Gamblers of the fourteenth century had a sport which they called “Newe Faire.”
Three players were required, one of whom served as umpire. All three put some forfeit money into a cap held by the umpire.
Then one of the other two offered some article that he had in exchange for something held by the other. It was then the umpire’s duty to appraise the two articles and state how much should be offered to boot for the better article.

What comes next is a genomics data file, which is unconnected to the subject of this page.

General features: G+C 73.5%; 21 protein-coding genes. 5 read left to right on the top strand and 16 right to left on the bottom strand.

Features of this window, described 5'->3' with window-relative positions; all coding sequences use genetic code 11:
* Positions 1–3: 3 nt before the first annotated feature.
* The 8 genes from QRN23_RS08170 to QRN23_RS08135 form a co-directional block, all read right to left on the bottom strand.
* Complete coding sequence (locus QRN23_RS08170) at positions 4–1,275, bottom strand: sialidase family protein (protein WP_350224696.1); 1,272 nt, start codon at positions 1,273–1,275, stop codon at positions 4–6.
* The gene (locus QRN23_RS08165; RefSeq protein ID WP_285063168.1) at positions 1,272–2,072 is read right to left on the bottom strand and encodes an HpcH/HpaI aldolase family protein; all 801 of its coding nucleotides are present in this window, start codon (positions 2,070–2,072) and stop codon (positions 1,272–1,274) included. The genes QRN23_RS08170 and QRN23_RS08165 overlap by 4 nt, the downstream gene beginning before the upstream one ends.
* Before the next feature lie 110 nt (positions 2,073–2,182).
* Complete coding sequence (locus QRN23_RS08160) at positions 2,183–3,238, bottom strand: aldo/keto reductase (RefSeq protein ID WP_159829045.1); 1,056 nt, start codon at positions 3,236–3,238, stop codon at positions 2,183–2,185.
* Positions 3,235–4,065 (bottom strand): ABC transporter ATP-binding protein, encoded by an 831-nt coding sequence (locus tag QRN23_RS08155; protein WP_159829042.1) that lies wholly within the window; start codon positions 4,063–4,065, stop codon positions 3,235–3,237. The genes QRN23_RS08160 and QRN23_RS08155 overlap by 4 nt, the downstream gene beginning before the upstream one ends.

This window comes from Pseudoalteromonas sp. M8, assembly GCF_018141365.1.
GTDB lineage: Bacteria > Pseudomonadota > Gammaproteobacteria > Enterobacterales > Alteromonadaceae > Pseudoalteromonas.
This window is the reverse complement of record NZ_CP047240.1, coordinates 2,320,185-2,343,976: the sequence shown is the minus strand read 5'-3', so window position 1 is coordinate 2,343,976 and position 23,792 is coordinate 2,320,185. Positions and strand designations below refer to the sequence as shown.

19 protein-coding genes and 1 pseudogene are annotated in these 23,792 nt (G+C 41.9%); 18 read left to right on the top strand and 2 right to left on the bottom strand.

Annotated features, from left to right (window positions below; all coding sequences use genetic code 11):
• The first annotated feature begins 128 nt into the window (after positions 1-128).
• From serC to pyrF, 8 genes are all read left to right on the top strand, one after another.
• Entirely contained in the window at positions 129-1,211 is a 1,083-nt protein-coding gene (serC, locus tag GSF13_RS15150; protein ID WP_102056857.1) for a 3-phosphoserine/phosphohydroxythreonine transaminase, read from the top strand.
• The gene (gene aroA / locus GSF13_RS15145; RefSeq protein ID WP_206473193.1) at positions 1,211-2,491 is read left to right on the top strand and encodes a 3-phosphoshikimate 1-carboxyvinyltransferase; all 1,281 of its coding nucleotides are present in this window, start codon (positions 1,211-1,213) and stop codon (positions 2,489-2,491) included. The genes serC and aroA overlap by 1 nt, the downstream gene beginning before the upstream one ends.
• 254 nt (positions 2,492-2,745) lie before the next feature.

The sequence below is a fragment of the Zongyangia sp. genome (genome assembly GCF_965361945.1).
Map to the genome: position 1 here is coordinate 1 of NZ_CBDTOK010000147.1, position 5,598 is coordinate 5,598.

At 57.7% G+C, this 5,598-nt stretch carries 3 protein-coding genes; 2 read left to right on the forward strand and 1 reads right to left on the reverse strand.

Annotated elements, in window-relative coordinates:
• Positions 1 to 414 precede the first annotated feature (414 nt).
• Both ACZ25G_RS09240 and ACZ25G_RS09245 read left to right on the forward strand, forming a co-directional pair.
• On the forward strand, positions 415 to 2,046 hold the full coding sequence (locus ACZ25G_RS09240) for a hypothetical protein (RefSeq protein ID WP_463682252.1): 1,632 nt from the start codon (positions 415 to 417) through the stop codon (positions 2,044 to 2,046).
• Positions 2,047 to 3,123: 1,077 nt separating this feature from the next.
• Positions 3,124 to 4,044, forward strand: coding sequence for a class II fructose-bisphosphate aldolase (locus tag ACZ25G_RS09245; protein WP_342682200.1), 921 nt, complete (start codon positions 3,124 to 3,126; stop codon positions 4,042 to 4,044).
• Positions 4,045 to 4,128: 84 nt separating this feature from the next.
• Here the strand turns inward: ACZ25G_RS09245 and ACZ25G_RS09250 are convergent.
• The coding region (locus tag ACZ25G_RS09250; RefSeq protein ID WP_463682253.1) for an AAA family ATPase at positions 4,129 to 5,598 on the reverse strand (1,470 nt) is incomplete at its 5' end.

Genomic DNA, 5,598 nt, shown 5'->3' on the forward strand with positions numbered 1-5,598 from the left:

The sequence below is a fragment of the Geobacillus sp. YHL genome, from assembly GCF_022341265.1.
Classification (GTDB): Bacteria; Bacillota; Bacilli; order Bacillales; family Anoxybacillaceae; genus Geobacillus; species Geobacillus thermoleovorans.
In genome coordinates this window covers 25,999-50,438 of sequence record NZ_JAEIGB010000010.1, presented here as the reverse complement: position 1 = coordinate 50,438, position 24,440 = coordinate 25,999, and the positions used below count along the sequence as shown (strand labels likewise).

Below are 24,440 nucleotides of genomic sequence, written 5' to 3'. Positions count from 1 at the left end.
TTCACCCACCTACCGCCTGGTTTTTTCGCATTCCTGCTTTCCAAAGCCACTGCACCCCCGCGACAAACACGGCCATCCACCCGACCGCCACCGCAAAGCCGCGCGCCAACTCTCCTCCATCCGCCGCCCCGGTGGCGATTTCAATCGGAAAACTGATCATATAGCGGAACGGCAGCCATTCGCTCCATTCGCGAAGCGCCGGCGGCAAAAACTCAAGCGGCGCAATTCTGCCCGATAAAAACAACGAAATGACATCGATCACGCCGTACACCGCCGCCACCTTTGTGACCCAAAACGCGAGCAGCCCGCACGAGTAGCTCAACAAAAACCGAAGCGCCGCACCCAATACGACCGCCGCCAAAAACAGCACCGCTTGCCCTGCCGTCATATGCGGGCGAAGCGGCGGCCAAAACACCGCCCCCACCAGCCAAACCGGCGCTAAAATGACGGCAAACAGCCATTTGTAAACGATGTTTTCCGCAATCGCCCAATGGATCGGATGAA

The two other parties then reached into their own caps or pockets, in which there were loose coins, and drew out their hands, If both drew out money, the exchange was effected, and the umpire took the forfeit money for himself.
If neither drew out money, the umpire again took the forfeit money, though the exchange was not made. But if only one drew out money, he was entitled to the forfeit money, even though again the exchange was not made. The game later became known as “hand in the cap” or “hand i’ cap,” whence handicap.
The game was later modified and transferred to horse racing, probably in the seventeenth century.